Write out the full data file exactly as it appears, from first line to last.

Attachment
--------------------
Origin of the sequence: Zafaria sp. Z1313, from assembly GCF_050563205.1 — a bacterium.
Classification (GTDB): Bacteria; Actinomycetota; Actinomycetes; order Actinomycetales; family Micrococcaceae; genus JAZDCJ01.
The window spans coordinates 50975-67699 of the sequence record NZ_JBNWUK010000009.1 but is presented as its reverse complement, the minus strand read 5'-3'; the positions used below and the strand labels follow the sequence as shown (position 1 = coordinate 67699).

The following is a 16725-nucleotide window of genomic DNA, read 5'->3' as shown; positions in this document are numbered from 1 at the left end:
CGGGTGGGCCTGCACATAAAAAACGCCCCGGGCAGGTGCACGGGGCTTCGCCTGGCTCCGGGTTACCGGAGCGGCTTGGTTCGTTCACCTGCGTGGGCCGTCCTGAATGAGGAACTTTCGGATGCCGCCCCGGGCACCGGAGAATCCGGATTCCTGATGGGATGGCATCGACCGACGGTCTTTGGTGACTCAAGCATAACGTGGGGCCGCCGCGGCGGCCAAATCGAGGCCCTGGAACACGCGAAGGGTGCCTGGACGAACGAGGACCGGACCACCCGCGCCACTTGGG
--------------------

Origin of the sequence: Zafaria sp. Z1313, from assembly GCF_050563205.1 — a bacterium.
Classification (GTDB): Bacteria; Actinomycetota; Actinomycetes; order Actinomycetales; family Micrococcaceae; genus JAZDCJ01.
The window spans coordinates 50975-67699 of the sequence record NZ_JBNWUK010000009.1 but is presented as its reverse complement, the minus strand read 5'-3'; the positions used below and the strand labels follow the sequence as shown (position 1 = coordinate 67699).

The following is a 16725-nucleotide window of genomic DNA, read 5'->3' as shown; positions in this document are numbered from 1 at the left end:
CGGGTGGGCCTGCACATAAAAAACGCCCCGGGCAGGTGCACGGGGCTTCGCCTGGCTCCGGGTTACCGGAGCGGCTTGGTTCGTTCACCTGCGTGGGCCGTCCTGAATGAGGAACTTTCGGATGCCGCCCCGGGCACCGGAGAATCCGGATTCCTGATGGGATGGCATCGACCGACGGTCTTTGGTGACTCAAGCATAACGTGGGGCCGCCGCGGCGGCCAAATCGAGGCCCTGGAACACGCGAAGGGTGCCTGGACGAACGAGGACCGGACCACCCGCGCCACTTGGG